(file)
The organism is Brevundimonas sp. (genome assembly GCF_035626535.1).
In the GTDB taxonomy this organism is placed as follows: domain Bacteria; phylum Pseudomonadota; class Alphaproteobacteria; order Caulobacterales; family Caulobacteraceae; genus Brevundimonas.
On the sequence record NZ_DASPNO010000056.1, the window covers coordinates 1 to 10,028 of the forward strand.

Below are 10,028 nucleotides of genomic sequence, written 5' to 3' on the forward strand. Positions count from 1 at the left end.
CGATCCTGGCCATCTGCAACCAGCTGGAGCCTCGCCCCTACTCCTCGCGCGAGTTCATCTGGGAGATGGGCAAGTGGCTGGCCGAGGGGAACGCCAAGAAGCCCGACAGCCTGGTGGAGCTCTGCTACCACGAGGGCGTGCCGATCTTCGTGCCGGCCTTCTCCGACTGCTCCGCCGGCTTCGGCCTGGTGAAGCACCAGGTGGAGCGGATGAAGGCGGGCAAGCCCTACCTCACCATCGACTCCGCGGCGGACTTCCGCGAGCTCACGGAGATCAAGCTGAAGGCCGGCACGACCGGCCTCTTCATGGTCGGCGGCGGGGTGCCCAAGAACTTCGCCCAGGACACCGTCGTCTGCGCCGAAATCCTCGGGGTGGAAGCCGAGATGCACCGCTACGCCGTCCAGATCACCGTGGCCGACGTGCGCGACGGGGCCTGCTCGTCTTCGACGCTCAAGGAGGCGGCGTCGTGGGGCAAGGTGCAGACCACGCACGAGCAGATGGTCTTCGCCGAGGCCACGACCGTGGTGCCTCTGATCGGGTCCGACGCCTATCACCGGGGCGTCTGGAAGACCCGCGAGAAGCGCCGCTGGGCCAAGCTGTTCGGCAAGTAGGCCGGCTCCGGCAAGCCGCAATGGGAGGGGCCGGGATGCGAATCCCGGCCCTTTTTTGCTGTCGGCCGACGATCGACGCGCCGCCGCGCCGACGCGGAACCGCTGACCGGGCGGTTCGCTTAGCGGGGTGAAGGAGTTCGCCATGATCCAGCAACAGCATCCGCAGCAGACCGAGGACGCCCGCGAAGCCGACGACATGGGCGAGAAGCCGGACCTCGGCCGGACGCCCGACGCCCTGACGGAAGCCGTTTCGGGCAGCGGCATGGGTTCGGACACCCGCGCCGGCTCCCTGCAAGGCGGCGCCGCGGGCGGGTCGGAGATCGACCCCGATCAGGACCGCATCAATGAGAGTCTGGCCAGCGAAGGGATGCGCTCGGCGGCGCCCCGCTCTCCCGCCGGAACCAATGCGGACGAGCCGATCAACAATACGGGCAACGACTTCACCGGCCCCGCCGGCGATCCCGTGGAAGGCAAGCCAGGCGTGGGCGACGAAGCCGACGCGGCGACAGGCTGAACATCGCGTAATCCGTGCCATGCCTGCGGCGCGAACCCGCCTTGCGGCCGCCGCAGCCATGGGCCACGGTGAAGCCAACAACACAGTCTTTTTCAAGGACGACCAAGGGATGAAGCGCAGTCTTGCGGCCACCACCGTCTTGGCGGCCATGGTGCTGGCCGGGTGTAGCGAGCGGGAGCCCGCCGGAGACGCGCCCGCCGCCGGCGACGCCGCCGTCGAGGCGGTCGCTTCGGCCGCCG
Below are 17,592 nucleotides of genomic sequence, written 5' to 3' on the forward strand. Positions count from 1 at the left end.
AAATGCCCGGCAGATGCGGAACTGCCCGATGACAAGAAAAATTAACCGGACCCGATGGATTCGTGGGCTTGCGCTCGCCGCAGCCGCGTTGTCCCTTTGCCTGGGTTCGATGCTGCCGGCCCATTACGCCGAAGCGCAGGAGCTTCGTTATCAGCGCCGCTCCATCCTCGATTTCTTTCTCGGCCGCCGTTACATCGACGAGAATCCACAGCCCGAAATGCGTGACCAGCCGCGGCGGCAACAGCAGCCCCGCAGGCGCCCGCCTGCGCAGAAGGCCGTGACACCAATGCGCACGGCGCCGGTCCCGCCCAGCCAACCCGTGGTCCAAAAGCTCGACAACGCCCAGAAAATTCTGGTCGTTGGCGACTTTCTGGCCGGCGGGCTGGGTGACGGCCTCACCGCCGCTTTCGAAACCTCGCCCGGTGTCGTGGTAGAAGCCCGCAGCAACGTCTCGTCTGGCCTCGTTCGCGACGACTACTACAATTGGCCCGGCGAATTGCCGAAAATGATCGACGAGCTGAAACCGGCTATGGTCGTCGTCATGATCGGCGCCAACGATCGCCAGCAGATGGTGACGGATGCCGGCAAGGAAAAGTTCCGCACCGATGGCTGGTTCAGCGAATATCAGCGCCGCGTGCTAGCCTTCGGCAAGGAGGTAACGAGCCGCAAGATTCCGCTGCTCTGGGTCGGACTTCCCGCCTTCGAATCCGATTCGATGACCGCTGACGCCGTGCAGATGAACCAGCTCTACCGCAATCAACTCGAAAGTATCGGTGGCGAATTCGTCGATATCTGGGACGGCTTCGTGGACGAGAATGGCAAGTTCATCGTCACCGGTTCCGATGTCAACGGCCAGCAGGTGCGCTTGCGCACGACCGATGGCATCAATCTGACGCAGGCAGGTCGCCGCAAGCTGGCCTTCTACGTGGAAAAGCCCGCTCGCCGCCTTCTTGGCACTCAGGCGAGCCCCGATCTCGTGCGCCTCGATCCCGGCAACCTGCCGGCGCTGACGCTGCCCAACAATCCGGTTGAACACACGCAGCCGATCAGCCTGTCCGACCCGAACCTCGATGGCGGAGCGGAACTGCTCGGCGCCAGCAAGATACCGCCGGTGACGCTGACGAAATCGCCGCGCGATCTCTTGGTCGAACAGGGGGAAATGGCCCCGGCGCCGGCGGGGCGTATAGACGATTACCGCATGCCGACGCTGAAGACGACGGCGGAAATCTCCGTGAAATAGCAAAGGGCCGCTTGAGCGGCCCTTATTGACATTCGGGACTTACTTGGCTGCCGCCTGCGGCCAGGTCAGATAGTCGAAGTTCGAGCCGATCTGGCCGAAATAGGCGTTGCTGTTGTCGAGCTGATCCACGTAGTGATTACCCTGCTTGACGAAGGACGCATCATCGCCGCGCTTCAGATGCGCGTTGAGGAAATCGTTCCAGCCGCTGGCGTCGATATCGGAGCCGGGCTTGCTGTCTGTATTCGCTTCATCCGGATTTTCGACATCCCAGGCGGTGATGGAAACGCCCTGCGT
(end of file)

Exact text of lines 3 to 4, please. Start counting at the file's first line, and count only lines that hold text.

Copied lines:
On the sequence record NZ_DASPNO010000056.1, the window covers coordinates 1 to 10,028 of the forward strand.

Below are 10,028 nucleotides of genomic sequence, written 5' to 3' on the forward strand. Positions count from 1 at the left end.